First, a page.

Proxying the looseness of Fed policy by average Fed funds rate in 2011, one finds there is no link of looseness with higher inflation in 2011-2012. In fact, it is the reverse; in a OLS regression, higher average expected inflation in 2012 is associated with tighter policy in 2011, significant at the 5% msl (and with higher increase in oil prices). (The adj-R2 = 0.12.)
Figure 6: Average forecasted y/y inflation in 2012 versus average average Fed funds rate in 2011, all in percentage points, excluding James Smith/Parsec Financial Management, n=53. Nearest neighbor fit (bandwidth=0.3). Source: WSJ May 2011 survey, and author’s calculations.
In other words, expected inflation does not appear to be primarily a function of loose monetary policy. Rather, it appears to be driven by factors consistent with a Phillips curve relationship obtaining.
Views on Policy
Economists in the business sector tend to have a view of the world consistent with an expectations and supply augmented Phillips curve, and inconsistent with a strict monetarist/Quantity theory view (or a strict real business cycle view).
It’s of interest, then, to consider what their views on the policy outlook are. Figure 7 highlights the monetary policy outlook.
Figure 7: Quarter in which Fed begins raising the Fed funds rate (blue bars) and when the Fed begins exiting quantitative easing by allowing “mortgage-backed securities to mature without being reinvested.” Source: WSJ May 2011 survey.
The modal quarter for QE exit is 2011Q4, while that for Fed funds tightening in 2012Q1. I can see how these dates can be rationalized within the context of a sustained, albeit moderate, recovery in GDP. However, I worry about overly rapid tightening against a backdrop of ill-advised over rapid tightening of fiscal policy.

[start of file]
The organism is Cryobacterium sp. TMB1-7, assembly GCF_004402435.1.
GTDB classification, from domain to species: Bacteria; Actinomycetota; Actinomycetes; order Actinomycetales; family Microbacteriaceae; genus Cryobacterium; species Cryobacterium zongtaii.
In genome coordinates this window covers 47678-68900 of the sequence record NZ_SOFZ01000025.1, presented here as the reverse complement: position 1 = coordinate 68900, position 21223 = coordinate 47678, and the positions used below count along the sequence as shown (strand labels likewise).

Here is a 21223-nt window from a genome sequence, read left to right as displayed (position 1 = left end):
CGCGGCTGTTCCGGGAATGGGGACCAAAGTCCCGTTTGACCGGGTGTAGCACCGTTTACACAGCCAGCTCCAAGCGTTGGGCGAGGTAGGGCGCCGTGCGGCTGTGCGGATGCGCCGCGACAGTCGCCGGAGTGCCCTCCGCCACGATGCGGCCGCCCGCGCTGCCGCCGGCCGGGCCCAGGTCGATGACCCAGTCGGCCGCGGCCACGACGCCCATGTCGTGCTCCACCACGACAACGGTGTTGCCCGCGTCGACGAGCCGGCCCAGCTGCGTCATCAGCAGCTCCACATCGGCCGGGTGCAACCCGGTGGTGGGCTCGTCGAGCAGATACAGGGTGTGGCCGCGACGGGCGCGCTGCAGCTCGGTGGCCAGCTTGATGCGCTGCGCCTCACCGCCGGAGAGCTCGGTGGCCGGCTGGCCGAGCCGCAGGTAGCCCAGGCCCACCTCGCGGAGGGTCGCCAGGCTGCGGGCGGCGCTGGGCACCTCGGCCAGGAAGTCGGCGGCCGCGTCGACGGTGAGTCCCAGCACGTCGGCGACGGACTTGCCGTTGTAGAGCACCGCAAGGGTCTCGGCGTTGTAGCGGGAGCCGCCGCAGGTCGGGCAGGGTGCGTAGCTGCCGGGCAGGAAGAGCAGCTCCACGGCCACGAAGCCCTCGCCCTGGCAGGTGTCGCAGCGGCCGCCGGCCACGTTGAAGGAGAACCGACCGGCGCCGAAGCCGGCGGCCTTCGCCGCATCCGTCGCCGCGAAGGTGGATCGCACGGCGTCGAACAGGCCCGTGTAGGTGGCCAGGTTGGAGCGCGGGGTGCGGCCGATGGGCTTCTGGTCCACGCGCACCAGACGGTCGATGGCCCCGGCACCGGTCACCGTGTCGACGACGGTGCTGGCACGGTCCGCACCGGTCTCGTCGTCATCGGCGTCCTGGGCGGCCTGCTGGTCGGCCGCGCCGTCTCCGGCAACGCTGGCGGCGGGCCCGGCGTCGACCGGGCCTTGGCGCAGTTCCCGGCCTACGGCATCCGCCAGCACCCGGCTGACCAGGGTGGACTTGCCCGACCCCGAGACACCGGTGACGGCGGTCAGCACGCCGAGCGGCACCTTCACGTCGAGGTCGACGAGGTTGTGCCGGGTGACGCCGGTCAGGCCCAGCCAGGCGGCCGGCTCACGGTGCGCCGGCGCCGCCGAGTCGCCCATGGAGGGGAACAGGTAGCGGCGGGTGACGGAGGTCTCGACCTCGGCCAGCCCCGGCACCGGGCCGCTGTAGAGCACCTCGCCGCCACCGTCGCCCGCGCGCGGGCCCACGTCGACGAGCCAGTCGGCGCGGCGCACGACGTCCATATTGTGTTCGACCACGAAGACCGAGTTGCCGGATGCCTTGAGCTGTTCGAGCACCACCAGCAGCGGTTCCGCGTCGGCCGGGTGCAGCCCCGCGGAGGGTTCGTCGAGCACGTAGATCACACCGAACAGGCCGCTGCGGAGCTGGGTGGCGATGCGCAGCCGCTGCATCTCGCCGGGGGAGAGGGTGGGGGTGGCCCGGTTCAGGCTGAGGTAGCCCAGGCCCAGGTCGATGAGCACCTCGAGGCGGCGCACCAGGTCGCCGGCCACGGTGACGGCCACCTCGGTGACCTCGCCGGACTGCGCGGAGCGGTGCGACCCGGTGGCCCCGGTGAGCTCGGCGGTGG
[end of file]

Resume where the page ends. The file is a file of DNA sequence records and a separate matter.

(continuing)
This is particularly important to recall, in this time of fears of debt accumulation, that much of the accumulation of debt as a share of GDP occurs because of Bush era fiscal policies and the economic downturn, as highlighted by the CBPP:
Source: CBPP.One can see that a large chunk of the debt accumulation is attributable to the 2001 and 2003 tax cuts. The economic downturn is another key contributor.
As Aizenman and Pasricha observed, the fiscal stimulus merely offset the Contractionary effect emanating from the state and local government spending cuts and tax increases. The proposals to cut spending out of the next fiscal year’s budget, without addressing out-year spending and revenue, will merely increase the dark blue component (“economic downturn”) in the above graph.
The WSJ economists (not a notably liberal group, when it comes to economics) also do not appear to be strong adherents of the “expansionary fiscal contraction” view (see my views here and here). In the March survey, the response to the question “Will cutting the federal budget by an annualized $100 billion this year help or hurt economic growth over the next two years?”, was roughly 50-50. My favorite quote was “Claims that cuts are stimulative in the short run are nonsense.” I think we should take this comment to heart, as we wonder if oil prices and other shocks might push us below “stall speed”.